What are the penalties regarding accessing a computer and obtaining e-mails in violation of a restraining order?

Get Legal Help Today

 Secured with SHA-256 Encryption

What are the penalties regarding accessing a computer and obtaining e-mails in violation of a restraining order?

During the course of a divorce proceeding, my spouse was under a joint restraining order issued by a TX District Court not to access my vehicle – she was the one who initiated the order. She used a spare key to enter my vehicle and removed a computer and cell phone. A police report was made. She then hacked into, or more precisely, had some third party hack into my private e-mail account.  They obtained e-mails between a third party and I. The e-mail address and the password were not written anywhere except in my head. Is she subject to civil or criminal action? Is the hacker?

Asked on February 17, 2011 under Family Law, Texas

Answers:

M.T.G., Member, New York Bar / FreeAdvice Contributing Attorney

Answered 10 years ago | Contributor

Well she has violated a whole bunch of laws here and she has violated the restraining order.  You may want to speak with your attorney on that issue first as it will be the most effective in getting your point across to her quickly if the proof is in place.  She could be thrown in jail if the Judge so chooses.  Besides the obvious theft for which she would be prosecuted we have computer "hacking." Now, computer "hacking" violates various laws on the State and Federal level.  One for instance is the federal Computer Fraud and Abuse Act.  He would be in violation for actually hacking but I am sure that she could be prosecuted as an accessory, as she really gave access to the computer for him to hack.  I would really speak with your lawyer about pursuing all avenues available.  Good luck.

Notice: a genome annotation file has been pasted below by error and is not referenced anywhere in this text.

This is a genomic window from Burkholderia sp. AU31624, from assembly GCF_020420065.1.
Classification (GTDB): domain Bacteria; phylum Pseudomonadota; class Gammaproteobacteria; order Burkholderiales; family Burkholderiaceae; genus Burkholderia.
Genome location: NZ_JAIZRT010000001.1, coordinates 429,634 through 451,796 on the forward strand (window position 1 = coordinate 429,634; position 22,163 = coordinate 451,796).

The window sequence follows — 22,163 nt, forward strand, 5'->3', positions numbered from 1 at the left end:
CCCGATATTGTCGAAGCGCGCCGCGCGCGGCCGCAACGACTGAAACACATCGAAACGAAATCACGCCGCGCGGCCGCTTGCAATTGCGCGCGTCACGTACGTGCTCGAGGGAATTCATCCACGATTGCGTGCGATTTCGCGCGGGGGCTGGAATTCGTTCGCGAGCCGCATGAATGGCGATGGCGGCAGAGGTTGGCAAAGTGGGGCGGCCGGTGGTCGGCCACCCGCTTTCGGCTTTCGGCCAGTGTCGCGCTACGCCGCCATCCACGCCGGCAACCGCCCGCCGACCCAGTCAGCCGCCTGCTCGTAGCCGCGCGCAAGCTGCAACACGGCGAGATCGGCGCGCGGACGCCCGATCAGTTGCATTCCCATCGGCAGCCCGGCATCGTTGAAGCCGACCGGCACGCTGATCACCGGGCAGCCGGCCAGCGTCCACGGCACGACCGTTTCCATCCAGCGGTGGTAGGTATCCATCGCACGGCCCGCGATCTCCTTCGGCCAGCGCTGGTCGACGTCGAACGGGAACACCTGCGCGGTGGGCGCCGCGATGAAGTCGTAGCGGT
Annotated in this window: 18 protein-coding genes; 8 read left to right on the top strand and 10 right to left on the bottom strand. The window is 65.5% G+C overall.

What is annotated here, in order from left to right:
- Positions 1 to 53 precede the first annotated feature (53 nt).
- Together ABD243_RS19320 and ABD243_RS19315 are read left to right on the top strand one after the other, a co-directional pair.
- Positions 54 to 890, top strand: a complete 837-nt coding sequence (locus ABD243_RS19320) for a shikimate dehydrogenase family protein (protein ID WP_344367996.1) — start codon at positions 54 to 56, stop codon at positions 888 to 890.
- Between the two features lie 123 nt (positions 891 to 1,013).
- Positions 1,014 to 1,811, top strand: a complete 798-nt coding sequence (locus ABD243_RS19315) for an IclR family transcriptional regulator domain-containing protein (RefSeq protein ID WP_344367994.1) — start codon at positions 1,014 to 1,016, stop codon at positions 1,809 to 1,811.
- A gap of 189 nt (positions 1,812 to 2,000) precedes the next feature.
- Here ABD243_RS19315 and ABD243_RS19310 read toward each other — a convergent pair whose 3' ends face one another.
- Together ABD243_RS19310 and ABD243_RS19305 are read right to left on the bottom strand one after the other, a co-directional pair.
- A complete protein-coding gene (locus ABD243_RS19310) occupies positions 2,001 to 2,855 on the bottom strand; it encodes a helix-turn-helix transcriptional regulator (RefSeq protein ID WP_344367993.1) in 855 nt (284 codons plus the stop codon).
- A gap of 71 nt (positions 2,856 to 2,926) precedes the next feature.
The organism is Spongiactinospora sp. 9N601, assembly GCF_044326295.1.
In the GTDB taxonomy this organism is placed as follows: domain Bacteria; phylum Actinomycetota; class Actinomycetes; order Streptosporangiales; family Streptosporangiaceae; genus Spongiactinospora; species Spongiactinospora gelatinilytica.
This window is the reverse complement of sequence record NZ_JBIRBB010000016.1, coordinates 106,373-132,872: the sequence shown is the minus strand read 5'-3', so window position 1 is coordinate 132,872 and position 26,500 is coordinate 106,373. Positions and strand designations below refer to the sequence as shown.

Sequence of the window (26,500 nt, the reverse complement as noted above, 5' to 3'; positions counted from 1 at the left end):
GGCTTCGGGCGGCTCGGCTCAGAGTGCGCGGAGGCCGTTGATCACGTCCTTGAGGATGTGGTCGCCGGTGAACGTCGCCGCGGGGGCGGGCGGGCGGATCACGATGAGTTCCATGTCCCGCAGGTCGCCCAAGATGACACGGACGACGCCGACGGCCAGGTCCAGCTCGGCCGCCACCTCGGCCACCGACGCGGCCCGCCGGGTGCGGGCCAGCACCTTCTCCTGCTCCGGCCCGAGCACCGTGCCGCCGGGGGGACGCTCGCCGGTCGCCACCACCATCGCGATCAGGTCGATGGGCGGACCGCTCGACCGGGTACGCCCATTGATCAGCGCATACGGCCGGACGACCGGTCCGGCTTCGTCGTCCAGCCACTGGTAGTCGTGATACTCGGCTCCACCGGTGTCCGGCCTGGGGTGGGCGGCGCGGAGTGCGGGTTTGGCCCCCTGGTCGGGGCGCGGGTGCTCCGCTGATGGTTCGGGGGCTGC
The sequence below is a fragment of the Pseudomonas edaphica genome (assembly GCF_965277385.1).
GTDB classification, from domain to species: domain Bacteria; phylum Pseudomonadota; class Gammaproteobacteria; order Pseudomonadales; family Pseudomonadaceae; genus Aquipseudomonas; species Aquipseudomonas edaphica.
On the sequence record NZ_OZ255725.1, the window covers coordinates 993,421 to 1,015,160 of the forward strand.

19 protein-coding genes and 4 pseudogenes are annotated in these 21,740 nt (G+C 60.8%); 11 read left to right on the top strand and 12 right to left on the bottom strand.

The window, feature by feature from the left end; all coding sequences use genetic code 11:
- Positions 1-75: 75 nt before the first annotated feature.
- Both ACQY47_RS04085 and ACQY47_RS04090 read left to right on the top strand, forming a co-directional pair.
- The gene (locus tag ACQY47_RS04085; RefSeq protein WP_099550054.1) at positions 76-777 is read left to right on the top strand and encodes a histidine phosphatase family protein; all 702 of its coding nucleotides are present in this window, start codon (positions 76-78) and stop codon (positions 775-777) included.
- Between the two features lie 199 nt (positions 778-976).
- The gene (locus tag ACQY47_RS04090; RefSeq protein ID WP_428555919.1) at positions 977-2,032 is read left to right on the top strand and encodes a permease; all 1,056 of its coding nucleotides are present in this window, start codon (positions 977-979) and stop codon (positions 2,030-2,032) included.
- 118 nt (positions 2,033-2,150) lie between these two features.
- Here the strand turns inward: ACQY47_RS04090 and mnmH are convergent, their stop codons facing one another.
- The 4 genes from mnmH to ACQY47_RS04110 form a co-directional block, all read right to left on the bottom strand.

IMPORTANT NOTICE: The Answer(s) provided above are for general information only. The attorney providing the answer was not serving as the attorney for the person submitting the question or in any attorney-client relationship with such person. Laws may vary from state to state, and sometimes change. Tiny variations in the facts, or a fact not set forth in a question, often can change a legal outcome or an attorney's conclusion. Although AttorneyPages.com has verified the attorney was admitted to practice law in at least one jurisdiction, he or she may not be authorized to practice law in the jurisdiction referred to in the question, nor is he or she necessarily experienced in the area of the law involved. Unlike the information in the Answer(s) above, upon which you should NOT rely, for personal advice you can rely upon we suggest you retain an attorney to represent you.

Get Legal Help Today

Find the right lawyer for your legal issue.

 Secured with SHA-256 Encryption